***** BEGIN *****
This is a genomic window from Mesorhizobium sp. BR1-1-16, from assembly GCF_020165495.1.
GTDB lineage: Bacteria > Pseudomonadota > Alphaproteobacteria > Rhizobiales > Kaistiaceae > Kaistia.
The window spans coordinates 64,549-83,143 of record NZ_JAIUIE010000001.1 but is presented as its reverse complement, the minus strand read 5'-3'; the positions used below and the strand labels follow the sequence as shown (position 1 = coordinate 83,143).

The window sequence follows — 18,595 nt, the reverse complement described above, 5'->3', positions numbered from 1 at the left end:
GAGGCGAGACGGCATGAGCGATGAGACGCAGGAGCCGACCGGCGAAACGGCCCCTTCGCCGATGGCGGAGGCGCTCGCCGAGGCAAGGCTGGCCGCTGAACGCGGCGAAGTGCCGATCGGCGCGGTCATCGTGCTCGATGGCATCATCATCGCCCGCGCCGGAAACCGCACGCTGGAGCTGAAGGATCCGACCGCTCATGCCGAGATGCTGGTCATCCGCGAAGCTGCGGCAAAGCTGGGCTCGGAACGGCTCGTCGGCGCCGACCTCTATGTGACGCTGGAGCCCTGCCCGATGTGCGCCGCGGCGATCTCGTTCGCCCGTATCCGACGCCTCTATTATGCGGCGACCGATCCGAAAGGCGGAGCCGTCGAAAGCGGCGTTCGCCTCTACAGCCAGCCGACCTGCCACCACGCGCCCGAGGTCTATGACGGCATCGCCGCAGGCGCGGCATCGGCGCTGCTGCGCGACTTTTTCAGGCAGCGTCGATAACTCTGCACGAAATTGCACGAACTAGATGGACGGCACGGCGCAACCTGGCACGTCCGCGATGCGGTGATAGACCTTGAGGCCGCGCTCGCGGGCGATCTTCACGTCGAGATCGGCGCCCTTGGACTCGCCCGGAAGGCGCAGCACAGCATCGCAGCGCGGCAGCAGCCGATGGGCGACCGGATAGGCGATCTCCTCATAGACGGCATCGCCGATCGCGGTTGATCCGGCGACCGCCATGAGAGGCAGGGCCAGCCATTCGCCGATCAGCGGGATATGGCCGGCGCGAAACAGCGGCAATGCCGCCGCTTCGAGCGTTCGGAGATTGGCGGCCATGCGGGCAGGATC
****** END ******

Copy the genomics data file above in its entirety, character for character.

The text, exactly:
This is a genomic window from Mesorhizobium sp. BR1-1-16, from assembly GCF_020165495.1.
GTDB lineage: Bacteria > Pseudomonadota > Alphaproteobacteria > Rhizobiales > Kaistiaceae > Kaistia.
The window spans coordinates 64,549-83,143 of record NZ_JAIUIE010000001.1 but is presented as its reverse complement, the minus strand read 5'-3'; the positions used below and the strand labels follow the sequence as shown (position 1 = coordinate 83,143).

The window sequence follows — 18,595 nt, the reverse complement described above, 5'->3', positions numbered from 1 at the left end:
GAGGCGAGACGGCATGAGCGATGAGACGCAGGAGCCGACCGGCGAAACGGCCCCTTCGCCGATGGCGGAGGCGCTCGCCGAGGCAAGGCTGGCCGCTGAACGCGGCGAAGTGCCGATCGGCGCGGTCATCGTGCTCGATGGCATCATCATCGCCCGCGCCGGAAACCGCACGCTGGAGCTGAAGGATCCGACCGCTCATGCCGAGATGCTGGTCATCCGCGAAGCTGCGGCAAAGCTGGGCTCGGAACGGCTCGTCGGCGCCGACCTCTATGTGACGCTGGAGCCCTGCCCGATGTGCGCCGCGGCGATCTCGTTCGCCCGTATCCGACGCCTCTATTATGCGGCGACCGATCCGAAAGGCGGAGCCGTCGAAAGCGGCGTTCGCCTCTACAGCCAGCCGACCTGCCACCACGCGCCCGAGGTCTATGACGGCATCGCCGCAGGCGCGGCATCGGCGCTGCTGCGCGACTTTTTCAGGCAGCGTCGATAACTCTGCACGAAATTGCACGAACTAGATGGACGGCACGGCGCAACCTGGCACGTCCGCGATGCGGTGATAGACCTTGAGGCCGCGCTCGCGGGCGATCTTCACGTCGAGATCGGCGCCCTTGGACTCGCCCGGAAGGCGCAGCACAGCATCGCAGCGCGGCAGCAGCCGATGGGCGACCGGATAGGCGATCTCCTCATAGACGGCATCGCCGATCGCGGTTGATCCGGCGACCGCCATGAGAGGCAGGGCCAGCCATTCGCCGATCAGCGGGATATGGCCGGCGCGAAACAGCGGCAATGCCGCCGCTTCGAGCGTTCGGAGATTGGCGGCCATGCGGGCAGGATC